NEW GLASGOW - Richard Bennett grew up watching boxing matches and hockey games in his father’s arena that stretched along the East River in downtown New Glasgow. It was the 1940s, a time in Pictou County when people would come out in the hundreds to watch boxers fight in the ring.
“I lived in the rink. I was brought up in the rink. I’m a true, honest to God rink rat,” Bennett said, adding that boxing matches were put on at the arena almost weekly back then. “Those days, before the war and all through the war, those were the heyday of boxing and wrestling. It was big. It was popular.”
The rink was where Bennett grew up. So, when he received a call from John Marshall Antiques saying the store had found a poster for a wrestling match in his father’s arena, Bennett had it checked for authenticity, bought it and donated it in the Pictou County Sports Hall of Fame.
The poster promotes a wrestling match that was refereed by Jack Dempsey, a heavyweight champion of the world. The fights advertised on the poster were between Manuel Cortez and Len Hughes and a fight between Al Korman and Les Ryan. The events listed in the poster were set to happen on Oct. 12, 1946 in The New Glasgow Arena, also referred to as The Old Arena.
Hugh “Sparky” Paris, a former local boxer, boxing coach and current honourary chairman of the Pictou County Sports Hall of Fame accepted the poster from Bennett on behalf of the museum Saturday.
Paris said he was in the arena the night of the fights on the poster. Seeing the poster brought back old memories for Paris, who had his first boxing match in the same ring in 1942.
“I was going to work one morning and somebody asked me, ‘could I fight this guy,’ and I said, ‘who is it?’ It was Dave Melanson. I said, ‘how many fights has he had?’ and they said he had about 40 fights. I said, ‘when’s that fight going to be?’ and he said in about five days time and I said ok. He had 40 fights and this was going to be my first one, but I said ‘I’ll be there.’ So I went home and started working out.”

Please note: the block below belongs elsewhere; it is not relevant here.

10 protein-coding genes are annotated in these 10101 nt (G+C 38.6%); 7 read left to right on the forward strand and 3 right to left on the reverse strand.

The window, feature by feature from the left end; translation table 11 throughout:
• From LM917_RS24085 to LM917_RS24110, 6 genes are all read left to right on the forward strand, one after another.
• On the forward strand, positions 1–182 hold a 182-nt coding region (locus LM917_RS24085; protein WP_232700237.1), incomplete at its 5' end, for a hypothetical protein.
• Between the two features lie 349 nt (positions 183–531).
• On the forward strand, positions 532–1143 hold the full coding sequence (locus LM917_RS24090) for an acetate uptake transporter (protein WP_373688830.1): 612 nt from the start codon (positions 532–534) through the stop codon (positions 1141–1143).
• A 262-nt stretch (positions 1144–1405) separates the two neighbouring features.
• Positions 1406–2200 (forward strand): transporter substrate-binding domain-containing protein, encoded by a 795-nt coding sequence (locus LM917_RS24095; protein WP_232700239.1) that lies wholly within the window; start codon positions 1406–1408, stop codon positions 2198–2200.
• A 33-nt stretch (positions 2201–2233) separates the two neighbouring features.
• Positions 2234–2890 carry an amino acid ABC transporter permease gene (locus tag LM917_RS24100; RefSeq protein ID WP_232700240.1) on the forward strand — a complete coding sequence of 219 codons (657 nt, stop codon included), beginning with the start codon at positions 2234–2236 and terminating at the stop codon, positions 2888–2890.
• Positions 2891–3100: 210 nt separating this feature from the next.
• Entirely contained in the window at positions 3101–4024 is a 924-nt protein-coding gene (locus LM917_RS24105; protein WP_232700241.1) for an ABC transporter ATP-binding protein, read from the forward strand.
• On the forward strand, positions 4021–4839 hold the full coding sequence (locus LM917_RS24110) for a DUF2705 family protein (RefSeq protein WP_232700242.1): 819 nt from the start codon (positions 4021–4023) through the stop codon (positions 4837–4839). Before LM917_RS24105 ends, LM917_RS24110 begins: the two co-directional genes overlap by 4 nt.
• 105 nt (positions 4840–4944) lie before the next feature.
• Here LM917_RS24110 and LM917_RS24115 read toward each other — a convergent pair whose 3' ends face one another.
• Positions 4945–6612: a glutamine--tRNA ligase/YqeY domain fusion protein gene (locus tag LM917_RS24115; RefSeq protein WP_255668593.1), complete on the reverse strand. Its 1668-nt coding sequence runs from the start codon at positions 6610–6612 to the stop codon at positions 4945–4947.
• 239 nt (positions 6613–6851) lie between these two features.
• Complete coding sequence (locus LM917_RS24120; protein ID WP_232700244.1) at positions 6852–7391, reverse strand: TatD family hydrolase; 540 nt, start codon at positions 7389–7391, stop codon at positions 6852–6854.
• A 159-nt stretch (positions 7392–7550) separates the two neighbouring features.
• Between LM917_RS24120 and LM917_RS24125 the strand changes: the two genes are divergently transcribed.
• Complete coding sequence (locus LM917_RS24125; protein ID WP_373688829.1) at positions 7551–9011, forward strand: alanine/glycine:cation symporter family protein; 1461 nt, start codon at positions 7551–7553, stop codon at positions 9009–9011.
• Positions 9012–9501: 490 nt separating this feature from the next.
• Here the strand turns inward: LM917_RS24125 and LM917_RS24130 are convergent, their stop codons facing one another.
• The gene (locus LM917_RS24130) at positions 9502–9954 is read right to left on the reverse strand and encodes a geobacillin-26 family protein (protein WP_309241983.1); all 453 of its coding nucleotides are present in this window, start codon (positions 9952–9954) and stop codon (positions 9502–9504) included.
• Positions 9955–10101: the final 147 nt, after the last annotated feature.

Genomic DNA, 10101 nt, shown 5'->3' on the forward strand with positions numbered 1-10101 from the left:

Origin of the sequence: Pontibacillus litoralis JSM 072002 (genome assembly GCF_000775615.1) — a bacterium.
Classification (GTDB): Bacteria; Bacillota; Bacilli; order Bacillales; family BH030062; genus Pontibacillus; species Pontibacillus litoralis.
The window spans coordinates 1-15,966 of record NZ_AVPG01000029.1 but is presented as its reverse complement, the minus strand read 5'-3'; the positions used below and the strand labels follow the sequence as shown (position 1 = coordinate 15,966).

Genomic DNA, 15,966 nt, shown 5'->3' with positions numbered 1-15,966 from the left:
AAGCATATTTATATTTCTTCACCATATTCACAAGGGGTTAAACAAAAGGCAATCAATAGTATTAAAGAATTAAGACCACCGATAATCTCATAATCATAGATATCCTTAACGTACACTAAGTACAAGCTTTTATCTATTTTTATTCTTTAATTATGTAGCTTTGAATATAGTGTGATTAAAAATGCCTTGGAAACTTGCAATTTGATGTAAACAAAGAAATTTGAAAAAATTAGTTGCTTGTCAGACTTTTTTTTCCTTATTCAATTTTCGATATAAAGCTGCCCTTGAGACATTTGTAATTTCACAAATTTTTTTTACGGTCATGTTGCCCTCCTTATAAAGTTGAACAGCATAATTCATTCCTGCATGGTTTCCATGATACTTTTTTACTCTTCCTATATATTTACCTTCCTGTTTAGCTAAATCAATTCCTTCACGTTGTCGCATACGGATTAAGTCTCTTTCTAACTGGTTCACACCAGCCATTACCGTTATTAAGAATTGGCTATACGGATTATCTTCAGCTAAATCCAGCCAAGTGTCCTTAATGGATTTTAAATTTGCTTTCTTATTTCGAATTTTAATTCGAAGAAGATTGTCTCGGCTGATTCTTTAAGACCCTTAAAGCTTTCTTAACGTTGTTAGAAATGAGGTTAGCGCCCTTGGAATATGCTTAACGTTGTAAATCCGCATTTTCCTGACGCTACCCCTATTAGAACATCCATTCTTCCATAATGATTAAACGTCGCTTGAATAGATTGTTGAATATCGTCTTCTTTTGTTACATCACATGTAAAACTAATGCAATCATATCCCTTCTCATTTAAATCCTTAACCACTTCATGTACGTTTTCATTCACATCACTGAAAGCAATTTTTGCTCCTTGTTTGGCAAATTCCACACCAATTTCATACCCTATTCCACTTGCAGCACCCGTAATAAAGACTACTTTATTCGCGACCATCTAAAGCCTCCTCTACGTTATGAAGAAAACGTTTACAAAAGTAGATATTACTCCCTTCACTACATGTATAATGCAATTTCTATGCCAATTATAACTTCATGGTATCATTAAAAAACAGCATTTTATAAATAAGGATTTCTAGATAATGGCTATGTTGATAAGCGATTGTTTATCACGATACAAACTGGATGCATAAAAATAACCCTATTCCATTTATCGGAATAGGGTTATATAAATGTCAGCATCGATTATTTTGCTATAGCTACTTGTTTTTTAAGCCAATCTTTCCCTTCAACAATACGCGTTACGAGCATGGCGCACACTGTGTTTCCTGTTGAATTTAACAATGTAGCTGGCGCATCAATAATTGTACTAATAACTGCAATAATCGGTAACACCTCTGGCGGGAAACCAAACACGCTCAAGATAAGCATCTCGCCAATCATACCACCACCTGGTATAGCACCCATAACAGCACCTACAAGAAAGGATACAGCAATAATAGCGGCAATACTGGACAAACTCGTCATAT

When the day of the fight came and Paris went into the ring at The New Glasgow Arena, he was found out quickly it wasn’t going to be an easy fight.
“He had me down four times to the count of eight. So I went back to the corner and asked the guy there who was taking care of me, I asked, ‘what can I do to stop him from putting me down?’ He said, ‘you got to out box him’ and I said, ‘he’s too good of a boxer. I can’t box.’ But, I said I’m going to go toe-to-toe with him and I’m not going down anymore and he said, ‘he’s gonna kill you.’”
But he didn’t kill Paris. In fact, he said he went in and hit Melanson 50 times before he could even get his hands up and knocked him down to the count of 10 in the fifth round, winning the bout.
After that first match, Paris built up a reputation in The New Glasgow Arena as being fearless.
“My second bout was against Bearcat Jack (Charles “Bearcat” Jackson). He was in the big house, got out and started boxing. He was 190 pounds, I was 135. I didn’t care how big they were,” Paris said.
Bennett remembers watching Paris box in his father’s arena as a boy. He remembers Paris as a boxer who would take on anyone.
“He wasn’t a runner, that’s for sure,” Bennett said.
One of Bennett’s favourite memories of his years spent growing up in the arena was watching a fight between the chief of police at the time, Spinny Wright and Bearcat.
“Four-thousand people showed up to that match. I think its safe to say that’s probably the largest of number of people under one roof in Pictou County ever,” he said.
Bennett said when it was a packed house like it was with that match people would stand up in the rafters of the arena, with just a plank of wood between them and the floor below.
Now, the arena that housed so many memories for both Paris, Bennett and many others will have a piece of its history on the walls of the Pictou County Sports Hall of Fame.